# Why does Newton's first law create two different answers to this question?

I have been having some difficulty with a recent question. Take the following pulley system: The three blocks have masses $$M$$, $$m_1$$, and $$m_2$$. All are subjected to a gravitational force $$g$$. The pulley and string are of negligible mass, and all surfaces are frictionless. The problem is (to paraphrase):

What magnitude of force $$F$$ is necessary for $$m_1$$ and $$m_2$$ to be motionless relative to $$M$$?

When I first solved this, I just considered Newton's first law for each of the three masses and added the additional conditions $$a_{xm_1}=a_{xM}$$, $$a_{xm_2}=a_{xM}$$, $$a_{ym_1}=0$$. After eliminating most of the variables, I ended up with $$F=g\frac{m_1}{m_2}(M+m_1)$$.

However, the textbook gives the answer $$F=g\frac{m_1}{m_2}(M+m_1+m_2)$$. In attempting to find the discrepancy, I solved the problem again somewhat differently: Let $$a=a_{xM}=a_{xm_1}=a_{xm_2}$$. Since $$m_1$$ does not accelerate vertically, $$T=m_1g$$. Since $$m_2a_{xm_2}=T=m_1g$$, we have that $$a=g\frac{m_1}{m_2}$$. Finally, since $$F$$ is pushing on $$M$$, which in turn is pushing on $$m_1$$ via its normal-force interaction, we have $$F=(M+m_1)a=g\frac{m_1}{m_2}(M+m_1)$$, the same answer I previously came to.

I asked my teacher about this problem to determine where my error occurred, and his reasoning was as follows: As with the earlier reasoning, $$a=g\frac{m_1}{m_2}$$. Since $$M$$, $$m_1$$, and $$m_2$$ are motionless relative to each other, we can treat the three as a single system and ignore internal forces: Now, we simply have $$F=M_sa=g\frac{m_1}{m_2}(M+m_1+m_2)$$.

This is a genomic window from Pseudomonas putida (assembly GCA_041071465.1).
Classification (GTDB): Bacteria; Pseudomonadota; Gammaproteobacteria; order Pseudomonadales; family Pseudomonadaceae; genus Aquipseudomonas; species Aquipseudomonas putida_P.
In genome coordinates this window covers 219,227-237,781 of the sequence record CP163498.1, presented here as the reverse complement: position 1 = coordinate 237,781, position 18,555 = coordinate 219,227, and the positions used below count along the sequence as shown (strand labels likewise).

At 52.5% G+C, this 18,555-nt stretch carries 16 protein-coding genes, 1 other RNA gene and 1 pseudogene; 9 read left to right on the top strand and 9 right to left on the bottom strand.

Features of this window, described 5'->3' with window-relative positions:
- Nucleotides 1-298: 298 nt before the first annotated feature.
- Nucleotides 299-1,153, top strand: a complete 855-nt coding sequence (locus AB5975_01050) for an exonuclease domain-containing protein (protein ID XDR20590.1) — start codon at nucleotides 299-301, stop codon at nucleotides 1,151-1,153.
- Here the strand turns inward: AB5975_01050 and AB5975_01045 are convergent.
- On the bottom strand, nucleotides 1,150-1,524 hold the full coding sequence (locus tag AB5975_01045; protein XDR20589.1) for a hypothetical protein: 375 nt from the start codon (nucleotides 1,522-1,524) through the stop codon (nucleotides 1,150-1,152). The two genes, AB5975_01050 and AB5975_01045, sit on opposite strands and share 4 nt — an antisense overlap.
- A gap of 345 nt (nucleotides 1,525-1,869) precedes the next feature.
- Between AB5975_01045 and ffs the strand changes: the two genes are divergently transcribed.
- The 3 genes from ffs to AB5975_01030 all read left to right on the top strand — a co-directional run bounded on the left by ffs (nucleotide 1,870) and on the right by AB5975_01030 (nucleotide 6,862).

Both lines of reasoning are compelling, so my overall question is this: Which of these two answers is correct, and how is the other answer incorrect?

You have made a mistake in the equation $$F=(M+m_1)a$$ You have missed the fact that the tension is also works on M. ! The sum of the two tensions add up and produce a force on the pulley. However, as the pulley is(should be) massless, the block M experiences a opposite force, which has a horizontal component of $$T√2*cos45° = T$$ So the equation should be $$F-T=(M+m_1)a$$ which then gives same answer as your teacher.
• It seems that I indeed forgot to account for the force on $M$ from the pulley. Adding that to the equations produces the correct result. I've accepted this answer, even though both are equally valid, since it is the earlier one. Sep 6, 2019 at 20:28